PROPOSALS to move from a three weekly to a four-weekly collection of black bin rubbish have been dumped out of Powys Council’s 2021/22 budget.
The idea was part of a package of cuts and savings proposals in the draft Powys County Council budget worth a total of £11.828 million.
In total, the cuts and savings expected from the Highways, Transport and Recycling Service (HTR) is £980,000 and the change in the collection would potentially have saved £50,000.
The proposal came up for discussion at the Economy, Residents Communities and Governance Scrutiny Committee on Thursday, January 28.
At the meeting head of HTR, Matt Perry explained the need for researching what other waste could be taken out of the black bin for recycling before the authority could “consider the frequency” of collections.
“It’s fair to say that four weekly in 2021/22 is just not achievable,” said Mr Perry.
He added that during the pandemic, 15 per cent more waste had been going in the black bins and that for every percentage point below the Welsh Government’s recycling target, local authorities are fined £100,000.
He believed that more awareness and education is needed to explain what should be recycled.
Cllr David Selby, (Newtown Central – Liberal Democrat) said: “Are you saying that there will be no move to four-weekly collections in next year’s budget?”
Director of Economy and Environment, Nigel Brinn, said: “There’s no proposal.”
Stressing that he was giving a personal view, Mr Brinn added: “I would expect all of Wales to have a four-weekly residual waste collection at some point in time.
“There are a number of things that need to be sorted out such as nappies and bin size, which would support a less frequent collection.”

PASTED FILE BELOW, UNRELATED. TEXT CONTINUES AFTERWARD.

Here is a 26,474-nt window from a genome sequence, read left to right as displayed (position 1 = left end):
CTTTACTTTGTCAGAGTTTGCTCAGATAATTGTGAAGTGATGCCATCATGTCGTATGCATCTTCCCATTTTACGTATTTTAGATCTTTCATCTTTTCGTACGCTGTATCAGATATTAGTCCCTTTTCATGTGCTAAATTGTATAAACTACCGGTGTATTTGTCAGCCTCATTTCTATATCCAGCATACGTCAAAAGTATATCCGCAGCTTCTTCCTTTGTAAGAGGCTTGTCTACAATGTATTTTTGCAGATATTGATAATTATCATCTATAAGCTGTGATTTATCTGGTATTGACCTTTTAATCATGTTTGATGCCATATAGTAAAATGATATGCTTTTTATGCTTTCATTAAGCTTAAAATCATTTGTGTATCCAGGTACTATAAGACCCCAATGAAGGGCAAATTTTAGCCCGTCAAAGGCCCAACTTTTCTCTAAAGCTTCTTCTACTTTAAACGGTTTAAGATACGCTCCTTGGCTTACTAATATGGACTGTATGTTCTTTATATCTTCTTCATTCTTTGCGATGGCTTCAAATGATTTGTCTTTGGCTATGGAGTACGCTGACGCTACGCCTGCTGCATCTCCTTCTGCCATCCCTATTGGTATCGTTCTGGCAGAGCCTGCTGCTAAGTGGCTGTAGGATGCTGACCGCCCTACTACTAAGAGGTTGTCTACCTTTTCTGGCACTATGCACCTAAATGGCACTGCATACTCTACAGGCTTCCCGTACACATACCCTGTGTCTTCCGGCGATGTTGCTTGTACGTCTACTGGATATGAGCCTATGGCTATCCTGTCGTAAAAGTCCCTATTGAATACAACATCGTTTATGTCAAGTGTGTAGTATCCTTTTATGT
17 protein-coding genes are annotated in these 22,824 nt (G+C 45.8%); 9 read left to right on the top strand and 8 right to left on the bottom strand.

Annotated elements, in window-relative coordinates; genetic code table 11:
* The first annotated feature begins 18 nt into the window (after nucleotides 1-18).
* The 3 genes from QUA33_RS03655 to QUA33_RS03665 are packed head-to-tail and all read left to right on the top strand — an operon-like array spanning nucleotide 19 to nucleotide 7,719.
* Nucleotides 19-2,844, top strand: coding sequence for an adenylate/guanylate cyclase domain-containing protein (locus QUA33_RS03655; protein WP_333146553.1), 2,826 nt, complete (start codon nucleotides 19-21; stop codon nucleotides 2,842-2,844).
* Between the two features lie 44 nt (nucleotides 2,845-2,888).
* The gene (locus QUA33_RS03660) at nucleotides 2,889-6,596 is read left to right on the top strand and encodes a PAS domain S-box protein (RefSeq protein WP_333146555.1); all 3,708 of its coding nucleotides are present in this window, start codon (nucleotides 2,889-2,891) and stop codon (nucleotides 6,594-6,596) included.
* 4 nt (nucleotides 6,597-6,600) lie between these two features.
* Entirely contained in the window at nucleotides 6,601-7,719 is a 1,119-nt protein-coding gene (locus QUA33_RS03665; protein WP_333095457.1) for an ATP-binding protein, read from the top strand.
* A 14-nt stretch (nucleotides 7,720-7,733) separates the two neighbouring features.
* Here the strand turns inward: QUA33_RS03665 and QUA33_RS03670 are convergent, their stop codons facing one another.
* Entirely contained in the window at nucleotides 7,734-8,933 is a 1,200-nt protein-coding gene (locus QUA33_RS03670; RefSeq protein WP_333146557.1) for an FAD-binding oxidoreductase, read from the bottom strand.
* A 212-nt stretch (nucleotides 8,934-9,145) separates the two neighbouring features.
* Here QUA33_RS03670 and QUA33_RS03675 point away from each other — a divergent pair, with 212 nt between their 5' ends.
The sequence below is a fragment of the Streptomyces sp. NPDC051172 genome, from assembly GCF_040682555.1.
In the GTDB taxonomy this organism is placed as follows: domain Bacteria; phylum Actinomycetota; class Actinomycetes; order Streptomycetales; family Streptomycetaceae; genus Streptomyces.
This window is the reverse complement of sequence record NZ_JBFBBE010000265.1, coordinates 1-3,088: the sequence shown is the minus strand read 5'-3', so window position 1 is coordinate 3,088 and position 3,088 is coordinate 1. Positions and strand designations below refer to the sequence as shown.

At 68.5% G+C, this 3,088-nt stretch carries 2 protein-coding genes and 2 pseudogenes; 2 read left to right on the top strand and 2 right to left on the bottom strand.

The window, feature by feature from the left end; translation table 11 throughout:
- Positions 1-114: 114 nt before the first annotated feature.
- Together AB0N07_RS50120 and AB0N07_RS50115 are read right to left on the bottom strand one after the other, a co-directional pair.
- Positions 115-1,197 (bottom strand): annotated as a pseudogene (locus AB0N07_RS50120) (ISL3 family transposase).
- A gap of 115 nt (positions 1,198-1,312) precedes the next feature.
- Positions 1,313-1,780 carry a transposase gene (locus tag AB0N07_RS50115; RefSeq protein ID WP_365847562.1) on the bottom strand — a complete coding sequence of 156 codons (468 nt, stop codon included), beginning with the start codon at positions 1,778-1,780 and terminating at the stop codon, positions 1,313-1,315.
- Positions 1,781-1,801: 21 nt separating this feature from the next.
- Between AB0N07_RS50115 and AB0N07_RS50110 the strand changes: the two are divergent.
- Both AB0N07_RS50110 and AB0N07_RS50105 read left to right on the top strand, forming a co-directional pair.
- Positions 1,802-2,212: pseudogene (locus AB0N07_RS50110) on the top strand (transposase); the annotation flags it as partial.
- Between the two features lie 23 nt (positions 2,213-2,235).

Committee Chairman, Cllr Mathew Dorrance, (Brecon St John – Labour), pointed out that the proposal was clearly in the budget papers.
Cllr Dorrance, said: “Can I have some clarity?
“The assurance is we are not moving to a four-weekly collection if this budget passes, but the risk assessment and the description does clearly indicate that that is the case.
“If the budget is successful and the cabinet has endorsed it, it sets us on a course to move to an imminent four-weekly collection, because that’s what’s set out.
“You need to explain that.”
Mr Brinn said: “It’s a case of timing, in terms of the settlement coming from the Welsh Government and us getting a chance to update all the documents.
“The assessments will need to be updated to reflect what we have discussed here which is, no proposals for four weekly collections for next year which is what Matt and the team will take away.
“Apologies for any confusion.”
Mr Brinn explained that as part of budget setting discussions many proposals for cuts, savings and creating income are put on the table.
They are then whittled down once the council finds out how much money will be coming their way from the Welsh Government.”